"I just went on the Internet," explains Bruce Kraemer, chief engineer for the scouts. "I looked under 'nuclear weapons,' subcategory 'medieval.' It's easy to find."

The contest is no joke over at the launcher designed by employees of TDK Engineering. "We're software engineers in real life," says Kevin 'The Bruce' Klimczak, who's dressed in Scottish Highlander togs. "We design missile defense systems. This is a chance to go to the other side." Thanks to exhaustive computer modeling, TDK's machine has achieved maximum reliability. "Once we get locked onto a particular position, we're very repeatable," he notes.

But not very durable. On the third official toss of the competition, the team's trebuchet tips over backward and suffers catastrophic structural injury. "It snapped like toothpicks," says Jan Barglowski, another TDK designer. "It was cool."

Indeed, it is instructive to remember that mistakes do get made, even when the best of scientists gather. (See, for example, the Challenger disaster.) So it is understandable that no one could possibly anticipate the failure of the catapult arm joint on the Braveheart Brothers/Gateway Rotary team machine. Even so, the bloody head wound surprises just about everyone.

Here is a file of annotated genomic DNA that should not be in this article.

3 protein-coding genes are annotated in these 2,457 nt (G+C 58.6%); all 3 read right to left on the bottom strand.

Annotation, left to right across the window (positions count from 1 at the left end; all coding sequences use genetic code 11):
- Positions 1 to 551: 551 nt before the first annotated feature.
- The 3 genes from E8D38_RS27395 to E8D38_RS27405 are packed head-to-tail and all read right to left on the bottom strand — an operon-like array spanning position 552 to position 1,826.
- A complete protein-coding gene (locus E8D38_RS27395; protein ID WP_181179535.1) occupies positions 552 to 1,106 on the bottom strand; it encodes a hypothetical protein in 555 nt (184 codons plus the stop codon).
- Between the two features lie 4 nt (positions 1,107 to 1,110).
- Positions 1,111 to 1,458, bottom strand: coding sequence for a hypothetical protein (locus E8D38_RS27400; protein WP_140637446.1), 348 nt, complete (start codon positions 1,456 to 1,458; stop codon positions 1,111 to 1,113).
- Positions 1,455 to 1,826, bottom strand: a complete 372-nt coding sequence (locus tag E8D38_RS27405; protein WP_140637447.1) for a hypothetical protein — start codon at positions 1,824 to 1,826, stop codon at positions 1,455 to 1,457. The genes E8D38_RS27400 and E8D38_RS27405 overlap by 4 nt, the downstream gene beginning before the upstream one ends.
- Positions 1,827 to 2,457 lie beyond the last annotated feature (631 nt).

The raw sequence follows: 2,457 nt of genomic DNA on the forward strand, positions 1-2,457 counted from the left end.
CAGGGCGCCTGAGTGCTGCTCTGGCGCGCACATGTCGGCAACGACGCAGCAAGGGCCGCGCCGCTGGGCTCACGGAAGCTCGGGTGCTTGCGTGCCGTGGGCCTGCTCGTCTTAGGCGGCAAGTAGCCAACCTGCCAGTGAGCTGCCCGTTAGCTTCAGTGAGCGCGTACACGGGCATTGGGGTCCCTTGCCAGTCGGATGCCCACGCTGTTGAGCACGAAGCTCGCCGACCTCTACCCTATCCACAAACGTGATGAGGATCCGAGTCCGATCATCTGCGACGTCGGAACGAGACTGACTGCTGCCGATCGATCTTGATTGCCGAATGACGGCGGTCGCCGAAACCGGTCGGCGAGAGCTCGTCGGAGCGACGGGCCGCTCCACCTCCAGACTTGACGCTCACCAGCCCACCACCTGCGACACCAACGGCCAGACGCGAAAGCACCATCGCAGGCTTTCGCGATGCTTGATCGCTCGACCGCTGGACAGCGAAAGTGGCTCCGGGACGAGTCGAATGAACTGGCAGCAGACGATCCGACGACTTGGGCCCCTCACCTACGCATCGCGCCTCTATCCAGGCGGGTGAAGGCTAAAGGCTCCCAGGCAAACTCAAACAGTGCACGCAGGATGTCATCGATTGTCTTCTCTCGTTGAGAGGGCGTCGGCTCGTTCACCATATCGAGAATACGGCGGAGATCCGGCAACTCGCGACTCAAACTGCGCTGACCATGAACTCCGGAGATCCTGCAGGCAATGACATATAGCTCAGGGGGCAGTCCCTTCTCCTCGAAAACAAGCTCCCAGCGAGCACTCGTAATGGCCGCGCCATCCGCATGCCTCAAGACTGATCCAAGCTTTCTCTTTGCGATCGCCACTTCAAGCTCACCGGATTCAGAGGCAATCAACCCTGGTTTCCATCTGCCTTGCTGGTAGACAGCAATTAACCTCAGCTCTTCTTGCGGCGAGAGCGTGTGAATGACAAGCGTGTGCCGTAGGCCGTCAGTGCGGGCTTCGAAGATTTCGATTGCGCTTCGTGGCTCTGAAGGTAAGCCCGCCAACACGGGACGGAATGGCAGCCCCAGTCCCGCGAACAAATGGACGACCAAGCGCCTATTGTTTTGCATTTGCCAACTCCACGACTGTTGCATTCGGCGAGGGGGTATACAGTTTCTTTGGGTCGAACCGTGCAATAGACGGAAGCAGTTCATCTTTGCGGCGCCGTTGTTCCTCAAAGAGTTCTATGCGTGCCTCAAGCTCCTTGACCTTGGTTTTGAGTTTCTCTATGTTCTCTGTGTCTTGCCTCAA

If there is something that the put-upon Columbine High School non-jocks need to know, it is this: Someday -- and sooner rather than later -- all of the popular, fit and attractive athletes now shoving you around are going to be overweight also-rans. While they struggle to maintain their self-confidence with blustery recollection, the engineers and the rest of you nerds shall inherit the earth, and the crowds shall form around you and observe your competitions of brains and humor and applaud you loudly.

And you will look them in the eye and say, "Now tell me: Would you rather have been able to throw a football fifty yards yesterday, or design a machine today that will propel a pumpkin four-fifths of a mile?"

"We are the same guys who used to be in the chess club and on the debate team in high school," confirms William Llewellin, a member of team NASA -- National Association of Squash Artillery. "But now we have big motorcycles and high-powered firearms. And all the guys who used to play football are large and slower-moving. Some have even moved up to construction foremen."